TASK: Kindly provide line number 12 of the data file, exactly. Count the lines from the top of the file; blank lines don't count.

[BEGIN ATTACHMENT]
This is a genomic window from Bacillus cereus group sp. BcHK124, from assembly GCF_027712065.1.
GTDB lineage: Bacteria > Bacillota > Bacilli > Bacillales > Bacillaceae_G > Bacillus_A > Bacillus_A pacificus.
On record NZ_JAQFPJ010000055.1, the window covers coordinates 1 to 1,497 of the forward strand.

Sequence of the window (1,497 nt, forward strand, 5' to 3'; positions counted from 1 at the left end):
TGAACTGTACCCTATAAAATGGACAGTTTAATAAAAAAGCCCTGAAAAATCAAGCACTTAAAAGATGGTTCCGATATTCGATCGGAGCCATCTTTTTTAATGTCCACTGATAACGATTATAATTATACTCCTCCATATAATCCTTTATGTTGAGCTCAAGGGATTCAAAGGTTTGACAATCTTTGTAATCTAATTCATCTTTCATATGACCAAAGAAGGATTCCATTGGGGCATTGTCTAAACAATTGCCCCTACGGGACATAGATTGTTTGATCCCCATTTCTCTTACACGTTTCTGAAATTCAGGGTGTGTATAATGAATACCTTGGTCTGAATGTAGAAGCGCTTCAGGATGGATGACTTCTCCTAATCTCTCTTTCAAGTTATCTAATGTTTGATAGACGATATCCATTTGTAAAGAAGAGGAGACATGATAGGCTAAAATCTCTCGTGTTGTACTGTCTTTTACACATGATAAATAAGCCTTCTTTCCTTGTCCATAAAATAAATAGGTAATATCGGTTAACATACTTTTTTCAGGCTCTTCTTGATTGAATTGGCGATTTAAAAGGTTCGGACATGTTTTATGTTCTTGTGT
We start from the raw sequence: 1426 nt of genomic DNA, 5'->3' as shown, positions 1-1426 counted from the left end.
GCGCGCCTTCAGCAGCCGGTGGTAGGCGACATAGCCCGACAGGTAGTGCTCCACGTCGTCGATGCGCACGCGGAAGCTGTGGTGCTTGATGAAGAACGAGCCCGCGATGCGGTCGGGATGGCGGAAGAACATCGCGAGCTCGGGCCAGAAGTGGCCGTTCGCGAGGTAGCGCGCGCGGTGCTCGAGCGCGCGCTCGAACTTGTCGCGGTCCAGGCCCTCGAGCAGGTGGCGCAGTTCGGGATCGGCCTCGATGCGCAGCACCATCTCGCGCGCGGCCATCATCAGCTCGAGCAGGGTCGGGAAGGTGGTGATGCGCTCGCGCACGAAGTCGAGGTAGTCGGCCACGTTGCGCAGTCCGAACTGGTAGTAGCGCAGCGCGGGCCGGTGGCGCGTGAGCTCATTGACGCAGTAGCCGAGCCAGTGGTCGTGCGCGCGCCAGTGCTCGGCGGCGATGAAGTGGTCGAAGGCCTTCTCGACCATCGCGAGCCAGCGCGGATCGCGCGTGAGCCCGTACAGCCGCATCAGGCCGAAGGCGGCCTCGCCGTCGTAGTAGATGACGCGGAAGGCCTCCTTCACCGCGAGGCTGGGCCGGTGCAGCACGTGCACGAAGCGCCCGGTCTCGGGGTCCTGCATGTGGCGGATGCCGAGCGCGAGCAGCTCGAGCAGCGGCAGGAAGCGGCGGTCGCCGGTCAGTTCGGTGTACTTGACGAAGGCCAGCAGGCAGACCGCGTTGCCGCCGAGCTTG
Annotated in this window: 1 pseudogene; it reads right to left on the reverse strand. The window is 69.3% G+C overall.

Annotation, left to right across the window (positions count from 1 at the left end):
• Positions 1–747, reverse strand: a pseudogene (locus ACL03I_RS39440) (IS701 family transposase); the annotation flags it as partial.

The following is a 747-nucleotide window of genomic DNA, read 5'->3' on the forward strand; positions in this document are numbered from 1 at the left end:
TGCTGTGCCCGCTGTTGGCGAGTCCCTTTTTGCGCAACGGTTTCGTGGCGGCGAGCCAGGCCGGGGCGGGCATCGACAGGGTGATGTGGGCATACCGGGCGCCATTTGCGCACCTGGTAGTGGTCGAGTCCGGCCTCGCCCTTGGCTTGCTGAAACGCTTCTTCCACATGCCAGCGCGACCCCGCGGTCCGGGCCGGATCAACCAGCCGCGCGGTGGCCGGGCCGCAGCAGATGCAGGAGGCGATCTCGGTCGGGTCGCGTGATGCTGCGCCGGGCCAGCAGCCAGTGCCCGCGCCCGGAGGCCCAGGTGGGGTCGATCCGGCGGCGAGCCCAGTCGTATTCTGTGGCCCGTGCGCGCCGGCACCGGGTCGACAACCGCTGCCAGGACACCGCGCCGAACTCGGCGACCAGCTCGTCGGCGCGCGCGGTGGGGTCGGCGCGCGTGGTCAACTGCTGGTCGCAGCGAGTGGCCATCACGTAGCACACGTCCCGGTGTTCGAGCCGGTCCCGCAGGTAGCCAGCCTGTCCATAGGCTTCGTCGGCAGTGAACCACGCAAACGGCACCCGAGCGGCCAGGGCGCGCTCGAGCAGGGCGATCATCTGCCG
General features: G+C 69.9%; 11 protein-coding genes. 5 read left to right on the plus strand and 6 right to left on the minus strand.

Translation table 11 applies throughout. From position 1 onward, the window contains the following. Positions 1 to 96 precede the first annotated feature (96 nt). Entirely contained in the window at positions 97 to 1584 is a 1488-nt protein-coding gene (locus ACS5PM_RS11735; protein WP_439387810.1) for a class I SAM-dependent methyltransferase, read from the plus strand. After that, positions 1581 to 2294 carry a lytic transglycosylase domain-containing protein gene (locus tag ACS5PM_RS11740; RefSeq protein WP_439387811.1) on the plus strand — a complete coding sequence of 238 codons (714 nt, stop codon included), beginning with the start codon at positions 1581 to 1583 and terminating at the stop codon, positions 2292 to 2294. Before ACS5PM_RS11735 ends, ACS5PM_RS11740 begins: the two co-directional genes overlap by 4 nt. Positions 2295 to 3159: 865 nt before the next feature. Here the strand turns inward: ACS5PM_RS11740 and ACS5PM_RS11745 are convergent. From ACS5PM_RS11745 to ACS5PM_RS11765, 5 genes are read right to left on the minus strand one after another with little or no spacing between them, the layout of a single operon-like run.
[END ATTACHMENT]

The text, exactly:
TGCTGTGCCCGCTGTTGGCGAGTCCCTTTTTGCGCAACGGTTTCGTGGCGGCGAGCCAGGCCGGGGCGGGCATCGACAGGGTGATGTGGGCATACCGGGCGCCATTTGCGCACCTGGTAGTGGTCGAGTCCGGCCTCGCCCTTGGCTTGCTGAAACGCTTCTTCCACATGCCAGCGCGACCCCGCGGTCCGGGCCGGATCAACCAGCCGCGCGGTGGCCGGGCCGCAGCAGATGCAGGAGGCGATCTCGGTCGGGTCGCGTGATGCTGCGCCGGGCCAGCAGCCAGTGCCCGCGCCCGGAGGCCCAGGTGGGGTCGATCCGGCGGCGAGCCCAGTCGTATTCTGTGGCCCGTGCGCGCCGGCACCGGGTCGACAACCGCTGCCAGGACACCGCGCCGAACTCGGCGACCAGCTCGTCGGCGCGCGCGGTGGGGTCGGCGCGCGTGGTCAACTGCTGGTCGCAGCGAGTGGCCATCACGTAGCACACGTCCCGGTGTTCGAGCCGGTCCCGCAGGTAGCCAGCCTGTCCATAGGCTTCGTCGGCAGTGAACCACGCAAACGGCACCCGAGCGGCCAGGGCGCGCTCGAGCAGGGCGATCATCTGCCG